While millions of pre-paid card users have seen their funds frozen as a result of the Wirecard scandal, some using cryptocurrency-based debit cards have been able to retain access to their money.
On Friday, the UK’s Financial Conduct Authority said it had blocked money movements from the UK-based subsidiary of the now insolvent parent company, German-based Wirecard AG, out of concerns that client funds might be at risk.
The freezing of the accounts of Newcastle-based Wirecard Card Solutions caused users of a number of pre-paid card services, including Curve, Pockit, U Account, McLear Ring, Anna Money, CardOneMoney, FairFX and Payoneer, to lose access to the money they had put on their cards.
This is because Wirecard Card Solutions offered so-called payment processing services to the affected card issuers, all of whom are now looking to replace Wirecard with other intermediaries.
“At scale, moving across providers is not trivial”
While most of the card issuers have issued statements saying client funds are safe, it’s unclear how long it may take to unfreeze them.
Interviewed last week by Sifted, Niv Subramanian, a fintech consultant, said that switching from Wirecard Card Solutions to other payment processors like Prepay Solutions or Marqeta could take some time.
“At scale, moving across [providers] is not trivial,” she said.
“We appreciate that this is hugely disruptive to you,” one affected pre-paid card issuer, CardOneMoney, said on its site.
“Please be assured that our team are working tirelessly with the FCA and Mastercard to get you back up and running as soon as possible,” the firm said.
However, the issuer of one type of pre-paid card caught up in the Wirecard turmoil seems to have found a way to give users their money back—by using cryptocurrency.
Crypto.com, which issues a visa card backed by clients’ deposits of cryptocurrency, has said that it has already refunded its users.
“To give you access to your funds immediately, we have completed a conversion of all balances into stablecoins and credited the crypto wallets of card holders. GBP card balances have been converted to TrueGBP and EUR to USDC,” Crypto.com said in a statement issued this weekend.
Stablecoins are digital tokens designed to maintain a stable value against existing fiat currencies, like the US dollar, euro or pound sterling.
TrueGBP is issued by TrustToken and USDC is issued by Coinbase.
“You can always redeem 1 TrueGBP for 1 GBP, giving it a stable price,” TrustToken says on its website.
Coinbase says its USDC token is tradeable for other assets, including traditional fiat currencies, on nineteen different cryptocurrency exchanges.
Cryptocurrency-backed Visa and Mastercards have a chequered history, perhaps because they have offered an obvious way for those owning large amounts of cryptocurrency to cash out their holdings without going through the identity checks required by traditional financial institutions.
An earlier attempt by Gibraltar-based Wavetech to issue prepaid crypto cards with access to the Visa and Mastercard networks was shut down in January 2018 for poor regulatory compliance, with fines levied by the Gibraltar financial regulator on senior Wavecrest executives.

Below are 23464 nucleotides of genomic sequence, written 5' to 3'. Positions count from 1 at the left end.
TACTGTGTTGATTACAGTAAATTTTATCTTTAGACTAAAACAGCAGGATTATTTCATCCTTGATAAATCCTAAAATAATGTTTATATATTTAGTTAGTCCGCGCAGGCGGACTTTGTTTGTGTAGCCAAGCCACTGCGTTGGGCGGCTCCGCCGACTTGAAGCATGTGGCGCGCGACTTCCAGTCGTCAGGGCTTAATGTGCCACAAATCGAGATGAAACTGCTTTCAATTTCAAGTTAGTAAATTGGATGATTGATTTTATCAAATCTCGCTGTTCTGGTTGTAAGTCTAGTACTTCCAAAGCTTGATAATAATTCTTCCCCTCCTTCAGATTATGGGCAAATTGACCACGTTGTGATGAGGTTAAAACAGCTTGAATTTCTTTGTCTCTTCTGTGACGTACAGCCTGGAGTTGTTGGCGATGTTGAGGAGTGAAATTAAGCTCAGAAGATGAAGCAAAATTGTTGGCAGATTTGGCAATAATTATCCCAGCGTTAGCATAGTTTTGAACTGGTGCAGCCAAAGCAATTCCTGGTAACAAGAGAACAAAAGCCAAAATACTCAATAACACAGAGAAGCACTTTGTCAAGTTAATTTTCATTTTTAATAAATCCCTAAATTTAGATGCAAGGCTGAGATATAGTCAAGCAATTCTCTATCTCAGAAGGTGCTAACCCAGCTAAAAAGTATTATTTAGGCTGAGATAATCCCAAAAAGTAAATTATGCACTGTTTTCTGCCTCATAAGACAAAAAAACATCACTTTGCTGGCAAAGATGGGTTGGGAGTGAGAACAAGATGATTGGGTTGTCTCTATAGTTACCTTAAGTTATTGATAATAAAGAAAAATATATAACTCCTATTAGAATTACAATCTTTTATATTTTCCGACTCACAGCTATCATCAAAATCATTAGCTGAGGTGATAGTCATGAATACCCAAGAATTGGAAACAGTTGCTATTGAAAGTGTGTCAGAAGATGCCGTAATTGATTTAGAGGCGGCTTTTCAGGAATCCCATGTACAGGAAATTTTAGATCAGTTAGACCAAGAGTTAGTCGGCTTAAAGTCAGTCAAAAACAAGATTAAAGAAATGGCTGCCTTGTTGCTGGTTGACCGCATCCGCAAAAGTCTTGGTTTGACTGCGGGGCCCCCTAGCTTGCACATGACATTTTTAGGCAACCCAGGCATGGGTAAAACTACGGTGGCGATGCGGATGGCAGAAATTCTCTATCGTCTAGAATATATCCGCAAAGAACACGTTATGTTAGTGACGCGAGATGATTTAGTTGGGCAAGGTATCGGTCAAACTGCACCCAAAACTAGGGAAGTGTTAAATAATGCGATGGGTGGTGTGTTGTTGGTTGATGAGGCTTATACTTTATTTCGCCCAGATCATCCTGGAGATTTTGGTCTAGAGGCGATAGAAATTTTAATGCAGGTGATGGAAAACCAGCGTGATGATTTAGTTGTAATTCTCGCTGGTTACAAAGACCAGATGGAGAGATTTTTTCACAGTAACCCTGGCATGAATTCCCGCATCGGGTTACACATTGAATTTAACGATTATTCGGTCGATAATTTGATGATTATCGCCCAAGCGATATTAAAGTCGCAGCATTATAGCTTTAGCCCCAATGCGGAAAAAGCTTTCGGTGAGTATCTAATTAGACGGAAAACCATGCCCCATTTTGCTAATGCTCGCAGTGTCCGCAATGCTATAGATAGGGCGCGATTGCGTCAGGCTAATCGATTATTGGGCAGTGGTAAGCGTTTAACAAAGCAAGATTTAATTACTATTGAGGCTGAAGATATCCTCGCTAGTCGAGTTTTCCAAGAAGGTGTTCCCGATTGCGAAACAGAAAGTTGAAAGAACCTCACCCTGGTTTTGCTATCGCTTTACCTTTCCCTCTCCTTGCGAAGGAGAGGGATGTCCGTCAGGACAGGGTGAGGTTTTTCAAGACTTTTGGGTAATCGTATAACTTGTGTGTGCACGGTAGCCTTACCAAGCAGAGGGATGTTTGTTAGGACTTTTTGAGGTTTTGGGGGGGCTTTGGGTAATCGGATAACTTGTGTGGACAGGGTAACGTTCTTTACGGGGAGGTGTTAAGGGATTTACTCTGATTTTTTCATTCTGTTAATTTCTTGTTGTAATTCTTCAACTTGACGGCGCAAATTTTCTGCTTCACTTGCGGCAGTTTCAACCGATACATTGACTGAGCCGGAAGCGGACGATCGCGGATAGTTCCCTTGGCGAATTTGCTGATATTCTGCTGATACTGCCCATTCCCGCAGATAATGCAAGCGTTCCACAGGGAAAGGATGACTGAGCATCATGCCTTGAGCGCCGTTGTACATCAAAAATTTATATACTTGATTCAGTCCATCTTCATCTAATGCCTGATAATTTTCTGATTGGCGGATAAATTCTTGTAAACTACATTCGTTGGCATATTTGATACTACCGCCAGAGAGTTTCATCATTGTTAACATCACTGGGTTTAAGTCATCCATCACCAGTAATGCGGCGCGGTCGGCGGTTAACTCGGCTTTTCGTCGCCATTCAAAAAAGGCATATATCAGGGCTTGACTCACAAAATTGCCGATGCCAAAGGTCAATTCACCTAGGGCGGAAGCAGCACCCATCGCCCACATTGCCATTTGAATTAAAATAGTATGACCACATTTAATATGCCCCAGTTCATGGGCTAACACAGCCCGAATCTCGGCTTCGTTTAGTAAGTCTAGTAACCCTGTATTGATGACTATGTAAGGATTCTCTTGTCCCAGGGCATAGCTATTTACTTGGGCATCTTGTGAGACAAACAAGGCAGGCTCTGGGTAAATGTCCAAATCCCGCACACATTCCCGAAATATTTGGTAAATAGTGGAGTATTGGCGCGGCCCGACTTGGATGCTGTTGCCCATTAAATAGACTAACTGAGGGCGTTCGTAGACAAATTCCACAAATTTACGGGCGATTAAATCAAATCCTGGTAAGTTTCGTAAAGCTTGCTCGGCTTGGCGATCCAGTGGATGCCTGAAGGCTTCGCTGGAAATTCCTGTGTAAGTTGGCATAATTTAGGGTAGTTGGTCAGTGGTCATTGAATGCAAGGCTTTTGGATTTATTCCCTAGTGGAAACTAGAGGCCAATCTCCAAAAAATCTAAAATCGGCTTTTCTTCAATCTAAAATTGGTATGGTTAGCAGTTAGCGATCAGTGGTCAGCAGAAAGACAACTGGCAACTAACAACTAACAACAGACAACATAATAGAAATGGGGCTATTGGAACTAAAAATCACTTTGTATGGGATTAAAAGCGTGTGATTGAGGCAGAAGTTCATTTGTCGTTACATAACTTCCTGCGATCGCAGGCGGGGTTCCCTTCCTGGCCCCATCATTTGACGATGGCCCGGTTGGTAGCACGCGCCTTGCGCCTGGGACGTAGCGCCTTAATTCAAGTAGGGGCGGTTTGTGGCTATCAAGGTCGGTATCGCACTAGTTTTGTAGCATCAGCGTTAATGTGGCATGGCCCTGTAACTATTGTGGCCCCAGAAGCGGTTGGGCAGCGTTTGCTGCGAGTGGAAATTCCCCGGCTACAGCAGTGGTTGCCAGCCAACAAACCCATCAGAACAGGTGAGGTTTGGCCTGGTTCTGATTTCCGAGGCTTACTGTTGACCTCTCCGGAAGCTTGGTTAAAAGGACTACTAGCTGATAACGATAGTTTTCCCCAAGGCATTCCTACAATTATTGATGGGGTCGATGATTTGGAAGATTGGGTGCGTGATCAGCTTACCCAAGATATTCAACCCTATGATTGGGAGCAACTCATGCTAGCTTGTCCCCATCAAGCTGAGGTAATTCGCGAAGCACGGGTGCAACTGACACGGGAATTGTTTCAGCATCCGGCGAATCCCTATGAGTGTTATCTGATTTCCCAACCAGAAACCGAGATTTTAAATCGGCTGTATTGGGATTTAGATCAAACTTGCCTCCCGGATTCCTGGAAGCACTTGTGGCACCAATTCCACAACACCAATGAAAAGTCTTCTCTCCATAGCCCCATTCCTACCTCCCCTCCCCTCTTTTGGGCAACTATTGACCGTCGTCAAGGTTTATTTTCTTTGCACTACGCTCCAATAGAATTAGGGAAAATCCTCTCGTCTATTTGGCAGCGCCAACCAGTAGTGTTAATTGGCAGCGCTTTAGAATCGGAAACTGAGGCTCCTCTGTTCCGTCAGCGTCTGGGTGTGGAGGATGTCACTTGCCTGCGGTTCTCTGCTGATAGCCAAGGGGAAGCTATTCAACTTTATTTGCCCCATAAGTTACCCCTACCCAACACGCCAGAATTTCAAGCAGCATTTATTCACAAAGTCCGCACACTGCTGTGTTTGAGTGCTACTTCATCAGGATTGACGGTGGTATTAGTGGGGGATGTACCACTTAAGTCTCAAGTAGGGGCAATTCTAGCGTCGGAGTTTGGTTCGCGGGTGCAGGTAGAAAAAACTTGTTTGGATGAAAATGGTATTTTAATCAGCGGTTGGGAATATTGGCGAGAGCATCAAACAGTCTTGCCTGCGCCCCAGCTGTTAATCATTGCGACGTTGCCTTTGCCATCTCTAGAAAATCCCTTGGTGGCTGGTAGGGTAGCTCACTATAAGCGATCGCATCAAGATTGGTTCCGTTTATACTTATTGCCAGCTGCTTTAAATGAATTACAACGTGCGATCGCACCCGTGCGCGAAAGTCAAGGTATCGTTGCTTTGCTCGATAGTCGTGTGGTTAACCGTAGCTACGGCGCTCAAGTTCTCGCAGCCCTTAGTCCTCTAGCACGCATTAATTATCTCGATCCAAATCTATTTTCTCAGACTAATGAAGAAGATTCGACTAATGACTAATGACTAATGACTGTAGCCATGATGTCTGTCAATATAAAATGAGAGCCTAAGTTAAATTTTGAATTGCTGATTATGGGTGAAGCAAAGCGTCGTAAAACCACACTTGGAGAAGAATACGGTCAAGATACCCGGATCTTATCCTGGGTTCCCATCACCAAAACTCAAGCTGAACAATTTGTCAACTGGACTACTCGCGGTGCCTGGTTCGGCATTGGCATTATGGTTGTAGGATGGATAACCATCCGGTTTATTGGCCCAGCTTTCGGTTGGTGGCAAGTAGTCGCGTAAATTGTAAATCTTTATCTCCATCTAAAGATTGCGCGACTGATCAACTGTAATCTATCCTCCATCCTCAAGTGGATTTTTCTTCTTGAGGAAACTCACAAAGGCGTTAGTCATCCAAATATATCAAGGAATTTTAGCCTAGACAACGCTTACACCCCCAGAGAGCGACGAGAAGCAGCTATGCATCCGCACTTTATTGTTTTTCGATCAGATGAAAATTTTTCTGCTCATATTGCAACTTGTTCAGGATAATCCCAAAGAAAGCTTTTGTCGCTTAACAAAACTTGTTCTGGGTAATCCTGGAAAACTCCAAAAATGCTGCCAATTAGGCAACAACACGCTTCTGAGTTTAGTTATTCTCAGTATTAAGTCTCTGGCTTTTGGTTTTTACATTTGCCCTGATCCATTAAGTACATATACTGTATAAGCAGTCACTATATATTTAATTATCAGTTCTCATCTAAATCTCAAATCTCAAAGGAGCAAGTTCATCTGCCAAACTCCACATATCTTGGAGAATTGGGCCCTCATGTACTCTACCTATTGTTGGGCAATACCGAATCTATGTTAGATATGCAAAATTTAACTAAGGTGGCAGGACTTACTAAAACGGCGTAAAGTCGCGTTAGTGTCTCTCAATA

“One of the problems [those who had made their fortunes from taking advantage of crypto’s unregulated origins] faced was that as crypto strove to become more mainstream, it found itself having to buckle to regulatory pressure to become more compliant with anti-money laundering (AML) and know-your-customer (KYC) regulations,” Izabella Kaminska, editor of FT Alphaville, wrote this weekend.
“This was particularly the case for any crypto dealing operations interfacing with the fiat world, or offering conversion to dollars, euros or pounds (or any other form of real money),” she said.
“That posed a particular problem for those unable to make the regulatory grade or those who could not prove how their fortunes had been made,” Kaminska said.
“So followed the urgent scramble for crypto-funded Visa and Mastercards in the community. The view was that if third-party card issuers could be persuaded to take the crypto conversion risk directly (both in terms of value fluctuation and AML/KYC risk), the crypto rich would finally find a round-about way to unlock their fortunes,” she said.
“And from an intermediary issuer perspective, the potential profit from servicing the locked-out sector certainly made the risk a tempting one to take.”
Now, it looks as though using cryptocurrencies to back Visa cards and Mastercards may have gained an unexpected benefit—dodging the freezing of bank accounts that’s associated with a corporate insolvency like Wirecard’s.
“Crypto is a disaster area for anti-money-laundering rules”
Transactions in stablecoins like USDC and TGBP are settled on the ethereum cryptocurrency blockchain, outside the enforcement perimeter of the traditional financial system.
According to long-standing cryptocurrency sceptic David Gerard, crypto-backed payment cards are a glaring loophole in the current regulatory framework, even as governments worldwide are trying to enforce traditional KYC rules on cryptocurrency exchanges and other virtual asset service providers.
“Crypto companies often try to issue crypto-backed debit cards—these either tap into an exchange balance of cryptos, or you top them up yourself with cryptos,” Gerard said this weekend.
“The merchants get paid in actual money, from the card provider selling the crypto backing. Crypto is a disaster area for anti-money-laundering rules—because there’s so much dirty money, and separating out allegedly-clean money is all but impossible,” he said.
“No decently-run financial institution wants to go within a mile of this—so the card issuers tend to be dodgy chancers, crypto true believers, or (of course) both,” he said.
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